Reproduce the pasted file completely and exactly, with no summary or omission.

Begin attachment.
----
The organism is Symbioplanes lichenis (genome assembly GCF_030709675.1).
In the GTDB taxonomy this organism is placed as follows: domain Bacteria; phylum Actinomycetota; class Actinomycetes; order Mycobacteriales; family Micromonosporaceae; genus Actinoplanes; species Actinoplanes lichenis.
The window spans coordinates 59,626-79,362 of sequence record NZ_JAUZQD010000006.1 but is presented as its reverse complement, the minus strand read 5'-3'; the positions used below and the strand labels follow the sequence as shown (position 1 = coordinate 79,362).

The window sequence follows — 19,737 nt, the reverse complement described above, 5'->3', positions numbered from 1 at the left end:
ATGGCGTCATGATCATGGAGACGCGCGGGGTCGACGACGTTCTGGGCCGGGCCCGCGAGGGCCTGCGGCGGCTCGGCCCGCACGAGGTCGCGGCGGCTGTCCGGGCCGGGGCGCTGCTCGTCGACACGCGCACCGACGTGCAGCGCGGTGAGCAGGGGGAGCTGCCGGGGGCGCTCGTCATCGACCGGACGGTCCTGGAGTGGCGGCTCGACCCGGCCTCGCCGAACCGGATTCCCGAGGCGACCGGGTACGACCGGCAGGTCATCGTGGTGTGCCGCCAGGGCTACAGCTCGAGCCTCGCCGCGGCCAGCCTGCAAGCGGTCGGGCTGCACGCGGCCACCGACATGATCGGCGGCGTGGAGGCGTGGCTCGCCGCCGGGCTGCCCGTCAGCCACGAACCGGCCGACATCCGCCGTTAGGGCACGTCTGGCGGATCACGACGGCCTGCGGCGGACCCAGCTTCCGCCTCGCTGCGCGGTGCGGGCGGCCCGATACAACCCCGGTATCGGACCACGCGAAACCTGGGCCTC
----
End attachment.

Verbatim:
The organism is Symbioplanes lichenis (genome assembly GCF_030709675.1).
In the GTDB taxonomy this organism is placed as follows: domain Bacteria; phylum Actinomycetota; class Actinomycetes; order Mycobacteriales; family Micromonosporaceae; genus Actinoplanes; species Actinoplanes lichenis.
The window spans coordinates 59,626-79,362 of sequence record NZ_JAUZQD010000006.1 but is presented as its reverse complement, the minus strand read 5'-3'; the positions used below and the strand labels follow the sequence as shown (position 1 = coordinate 79,362).

The window sequence follows — 19,737 nt, the reverse complement described above, 5'->3', positions numbered from 1 at the left end:
ATGGCGTCATGATCATGGAGACGCGCGGGGTCGACGACGTTCTGGGCCGGGCCCGCGAGGGCCTGCGGCGGCTCGGCCCGCACGAGGTCGCGGCGGCTGTCCGGGCCGGGGCGCTGCTCGTCGACACGCGCACCGACGTGCAGCGCGGTGAGCAGGGGGAGCTGCCGGGGGCGCTCGTCATCGACCGGACGGTCCTGGAGTGGCGGCTCGACCCGGCCTCGCCGAACCGGATTCCCGAGGCGACCGGGTACGACCGGCAGGTCATCGTGGTGTGCCGCCAGGGCTACAGCTCGAGCCTCGCCGCGGCCAGCCTGCAAGCGGTCGGGCTGCACGCGGCCACCGACATGATCGGCGGCGTGGAGGCGTGGCTCGCCGCCGGGCTGCCCGTCAGCCACGAACCGGCCGACATCCGCCGTTAGGGCACGTCTGGCGGATCACGACGGCCTGCGGCGGACCCAGCTTCCGCCTCGCTGCGCGGTGCGGGCGGCCCGATACAACCCCGGTATCGGACCACGCGAAACCTGGGCCTC